Will Patterson, an Urbana native and University of Illinois lecturer on hip-hop entrepreneurship, is shown in front of his mobile engineering lab, the Hip Hop Xpress, outside the Architecture Annex on the UI campus Tuesday, Feb. 4, 2020, in Urbana.

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A recent letter presented to the Champaign school district by the Champaign County NAACP and ACLU chapters “highlighting a lack of access to gifted and Advanced Placement classes in the district for black students, as well as disparities in discipline and academic proficiency for black pupils, as compared to their white peers” was both welcome and enraging.

Welcome because we must hold public schools accountable for the educational disparities among white and black students; enraging because we have been here before, multiple times. The most recent effort to address racial inequities was the consent decree, which was “settled” in 2009, after over a decade of litigation that began with complaints filed with the federal Office of Civil Rights in 1996.

Just before the consent decree of 2002, with its mandatory court monitor, I deposited my doctoral dissertation with the University of Illinois. “Keeping a Face on Policy: A Reflective Case Study on Collaborative Education Relationships” was a case study about how to support collaborations and/or partnerships between local school districts, universities, colleges and social-service agencies.

The close-up study aimed to get people from higher-education organizations, public schools and community-based organizations to work together to address the educational needs of underachieving students in local public schools.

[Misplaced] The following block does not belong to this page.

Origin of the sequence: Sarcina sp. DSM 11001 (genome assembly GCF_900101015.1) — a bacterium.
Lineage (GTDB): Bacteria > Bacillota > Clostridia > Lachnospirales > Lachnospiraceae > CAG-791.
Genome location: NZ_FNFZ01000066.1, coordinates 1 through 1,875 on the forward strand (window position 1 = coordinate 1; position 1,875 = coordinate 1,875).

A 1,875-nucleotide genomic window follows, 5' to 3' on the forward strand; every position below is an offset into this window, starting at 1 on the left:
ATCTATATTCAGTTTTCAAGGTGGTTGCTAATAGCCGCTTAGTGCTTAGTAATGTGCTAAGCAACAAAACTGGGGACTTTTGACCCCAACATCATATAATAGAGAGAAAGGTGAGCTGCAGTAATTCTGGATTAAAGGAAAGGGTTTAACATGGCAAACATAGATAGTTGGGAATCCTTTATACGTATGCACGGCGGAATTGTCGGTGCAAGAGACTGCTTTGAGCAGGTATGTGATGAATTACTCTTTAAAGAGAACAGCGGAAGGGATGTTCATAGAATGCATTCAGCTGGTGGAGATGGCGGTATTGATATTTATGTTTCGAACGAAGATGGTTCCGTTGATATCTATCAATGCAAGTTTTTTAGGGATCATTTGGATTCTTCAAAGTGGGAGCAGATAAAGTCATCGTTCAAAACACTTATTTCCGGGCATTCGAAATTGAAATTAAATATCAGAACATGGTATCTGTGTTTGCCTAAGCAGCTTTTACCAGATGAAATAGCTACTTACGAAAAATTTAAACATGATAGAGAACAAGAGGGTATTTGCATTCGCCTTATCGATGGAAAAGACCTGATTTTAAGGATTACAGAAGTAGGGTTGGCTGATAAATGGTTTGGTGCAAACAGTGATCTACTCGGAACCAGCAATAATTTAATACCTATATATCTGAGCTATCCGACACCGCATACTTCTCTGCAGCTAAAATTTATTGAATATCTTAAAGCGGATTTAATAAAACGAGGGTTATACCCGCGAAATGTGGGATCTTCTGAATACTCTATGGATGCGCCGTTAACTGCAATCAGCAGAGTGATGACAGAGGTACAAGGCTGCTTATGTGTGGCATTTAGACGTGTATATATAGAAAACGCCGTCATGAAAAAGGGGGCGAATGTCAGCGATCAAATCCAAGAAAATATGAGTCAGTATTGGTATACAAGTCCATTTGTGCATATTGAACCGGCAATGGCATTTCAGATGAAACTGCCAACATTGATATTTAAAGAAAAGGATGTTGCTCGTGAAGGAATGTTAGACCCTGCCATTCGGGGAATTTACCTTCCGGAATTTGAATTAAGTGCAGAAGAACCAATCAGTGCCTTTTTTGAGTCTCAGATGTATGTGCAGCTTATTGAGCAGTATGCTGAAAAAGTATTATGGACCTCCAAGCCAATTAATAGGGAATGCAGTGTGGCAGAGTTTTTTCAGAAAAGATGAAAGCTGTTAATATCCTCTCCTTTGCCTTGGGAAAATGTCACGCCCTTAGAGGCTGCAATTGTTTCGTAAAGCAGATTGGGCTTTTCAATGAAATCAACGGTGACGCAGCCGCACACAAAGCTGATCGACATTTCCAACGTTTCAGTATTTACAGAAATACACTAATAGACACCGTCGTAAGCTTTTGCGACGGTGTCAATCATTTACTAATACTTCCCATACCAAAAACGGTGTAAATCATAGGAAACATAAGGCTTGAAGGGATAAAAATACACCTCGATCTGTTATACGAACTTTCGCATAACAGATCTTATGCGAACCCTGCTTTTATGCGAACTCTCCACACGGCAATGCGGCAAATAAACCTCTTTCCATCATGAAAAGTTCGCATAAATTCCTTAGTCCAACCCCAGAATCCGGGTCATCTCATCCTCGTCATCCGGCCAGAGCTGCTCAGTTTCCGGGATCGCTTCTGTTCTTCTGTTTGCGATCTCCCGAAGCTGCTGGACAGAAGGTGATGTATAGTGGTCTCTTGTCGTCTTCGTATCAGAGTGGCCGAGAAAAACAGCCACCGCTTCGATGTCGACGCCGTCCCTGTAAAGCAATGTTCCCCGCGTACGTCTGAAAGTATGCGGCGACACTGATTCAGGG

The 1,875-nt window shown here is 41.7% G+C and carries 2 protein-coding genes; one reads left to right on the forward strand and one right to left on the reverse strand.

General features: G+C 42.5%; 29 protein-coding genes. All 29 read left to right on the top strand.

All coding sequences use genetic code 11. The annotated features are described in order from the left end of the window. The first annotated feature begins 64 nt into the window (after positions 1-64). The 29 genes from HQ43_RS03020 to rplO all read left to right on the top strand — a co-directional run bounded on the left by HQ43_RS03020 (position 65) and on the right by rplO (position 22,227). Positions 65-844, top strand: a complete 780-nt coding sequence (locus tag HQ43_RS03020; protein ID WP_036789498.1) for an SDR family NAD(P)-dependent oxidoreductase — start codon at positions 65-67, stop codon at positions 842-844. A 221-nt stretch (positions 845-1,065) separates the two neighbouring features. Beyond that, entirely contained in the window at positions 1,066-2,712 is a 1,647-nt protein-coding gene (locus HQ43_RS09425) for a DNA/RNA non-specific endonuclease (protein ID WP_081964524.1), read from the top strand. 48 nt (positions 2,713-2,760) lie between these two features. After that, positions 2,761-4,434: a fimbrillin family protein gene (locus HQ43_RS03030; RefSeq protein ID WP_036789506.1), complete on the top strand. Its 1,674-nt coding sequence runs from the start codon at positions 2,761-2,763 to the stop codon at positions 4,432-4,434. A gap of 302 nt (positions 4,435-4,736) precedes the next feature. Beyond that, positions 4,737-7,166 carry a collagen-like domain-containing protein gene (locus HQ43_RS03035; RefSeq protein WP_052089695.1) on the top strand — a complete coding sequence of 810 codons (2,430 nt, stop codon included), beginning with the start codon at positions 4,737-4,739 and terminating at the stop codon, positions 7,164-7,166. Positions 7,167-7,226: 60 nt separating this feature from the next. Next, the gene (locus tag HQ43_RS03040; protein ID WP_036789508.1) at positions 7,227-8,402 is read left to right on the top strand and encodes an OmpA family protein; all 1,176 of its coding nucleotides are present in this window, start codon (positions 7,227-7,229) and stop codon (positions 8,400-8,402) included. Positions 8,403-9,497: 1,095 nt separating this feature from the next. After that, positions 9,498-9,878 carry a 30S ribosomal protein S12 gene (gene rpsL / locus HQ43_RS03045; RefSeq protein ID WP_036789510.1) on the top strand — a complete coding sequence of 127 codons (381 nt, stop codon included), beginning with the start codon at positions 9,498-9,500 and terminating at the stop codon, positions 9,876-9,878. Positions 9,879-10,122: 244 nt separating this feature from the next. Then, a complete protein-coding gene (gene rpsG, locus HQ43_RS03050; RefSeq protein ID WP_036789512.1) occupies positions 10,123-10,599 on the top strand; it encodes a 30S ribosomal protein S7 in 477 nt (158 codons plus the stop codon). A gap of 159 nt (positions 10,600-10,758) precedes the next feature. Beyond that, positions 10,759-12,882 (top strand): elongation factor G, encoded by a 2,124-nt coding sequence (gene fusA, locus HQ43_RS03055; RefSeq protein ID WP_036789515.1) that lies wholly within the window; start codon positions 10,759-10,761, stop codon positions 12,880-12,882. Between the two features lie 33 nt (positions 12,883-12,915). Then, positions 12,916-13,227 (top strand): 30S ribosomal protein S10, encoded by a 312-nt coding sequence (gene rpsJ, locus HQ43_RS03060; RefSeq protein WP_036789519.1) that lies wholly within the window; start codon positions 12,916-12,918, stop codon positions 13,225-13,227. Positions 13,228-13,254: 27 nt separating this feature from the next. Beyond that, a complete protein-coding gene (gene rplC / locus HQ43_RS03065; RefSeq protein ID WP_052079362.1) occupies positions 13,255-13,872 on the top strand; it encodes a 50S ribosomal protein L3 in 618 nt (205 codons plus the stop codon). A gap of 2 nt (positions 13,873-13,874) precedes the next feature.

The disparities are not new; the lack of progress is not new. Now, 20 years beyond my doctorate and after 20 years of local organizing around educational equity, I still believe that the disparities and abysmal progress in addressing them are due in part to the lack of a face-on policy. High-level policies made without ongoing grassroots interactions with the people most impacted by those policies remain abstract, superficial and ineffective.

How local public school students view the UI

As a longtime resident of Urbana and a graduate of Urbana High School and the University of Illinois, I can attest to the possibilities and pitfalls of growing up in the shadow of the UI. I was a “shadow kid.” When I was on staff at The Urban League of Champaign County from 1994 through 2000, we recognized an urgent need for academic-based after-school programs to serve students from at-risk backgrounds at the kindergarten through third-grade levels, at a minimum.

In response to a mandate from the National Urban League, the Champaign Urban League started an after-school tutoring program to provide support and challenge to black children who were not being well-served by the public schools. While there were (and are) excellent and dedicated teachers in the schools, long-entrenched policies — local, state and federal — did and do not promote the success of black and brown students.

In the shadow of a Research One land-grant university, which has the know-how and resources to help upend these policies and practices, public school students from local families did and do not see a place for themselves at the UI. That continues to be the case because the infrastructure for moving youth of color from local middle and high schools into a historically and predominantly white institution does not exist.

When the local Urban League began the after-school program, it did so because there was an urgent need and the schools were not filling it. In my dissertation, I summarized research that described educational organizations as open systems, in which roles, expectations, policies and procedures do not necessarily evolve in an orderly manner.